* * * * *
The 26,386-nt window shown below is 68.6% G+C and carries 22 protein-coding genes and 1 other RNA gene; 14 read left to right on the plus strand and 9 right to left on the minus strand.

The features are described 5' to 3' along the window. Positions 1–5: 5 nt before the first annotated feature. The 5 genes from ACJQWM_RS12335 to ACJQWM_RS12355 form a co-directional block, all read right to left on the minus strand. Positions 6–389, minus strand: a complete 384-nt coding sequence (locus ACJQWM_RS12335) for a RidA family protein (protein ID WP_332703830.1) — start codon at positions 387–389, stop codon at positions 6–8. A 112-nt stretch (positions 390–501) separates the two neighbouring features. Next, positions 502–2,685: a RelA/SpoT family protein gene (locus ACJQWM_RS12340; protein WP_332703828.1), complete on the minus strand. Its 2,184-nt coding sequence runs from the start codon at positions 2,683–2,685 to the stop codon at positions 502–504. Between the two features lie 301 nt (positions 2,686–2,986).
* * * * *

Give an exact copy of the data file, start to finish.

The 26,386-nt window shown below is 68.6% G+C and carries 22 protein-coding genes and 1 other RNA gene; 14 read left to right on the plus strand and 9 right to left on the minus strand.

The features are described 5' to 3' along the window. Positions 1–5: 5 nt before the first annotated feature. The 5 genes from ACJQWM_RS12335 to ACJQWM_RS12355 form a co-directional block, all read right to left on the minus strand. Positions 6–389, minus strand: a complete 384-nt coding sequence (locus ACJQWM_RS12335) for a RidA family protein (protein ID WP_332703830.1) — start codon at positions 387–389, stop codon at positions 6–8. A 112-nt stretch (positions 390–501) separates the two neighbouring features. Next, positions 502–2,685: a RelA/SpoT family protein gene (locus ACJQWM_RS12340; protein WP_332703828.1), complete on the minus strand. Its 2,184-nt coding sequence runs from the start codon at positions 2,683–2,685 to the stop codon at positions 502–504. Between the two features lie 301 nt (positions 2,686–2,986).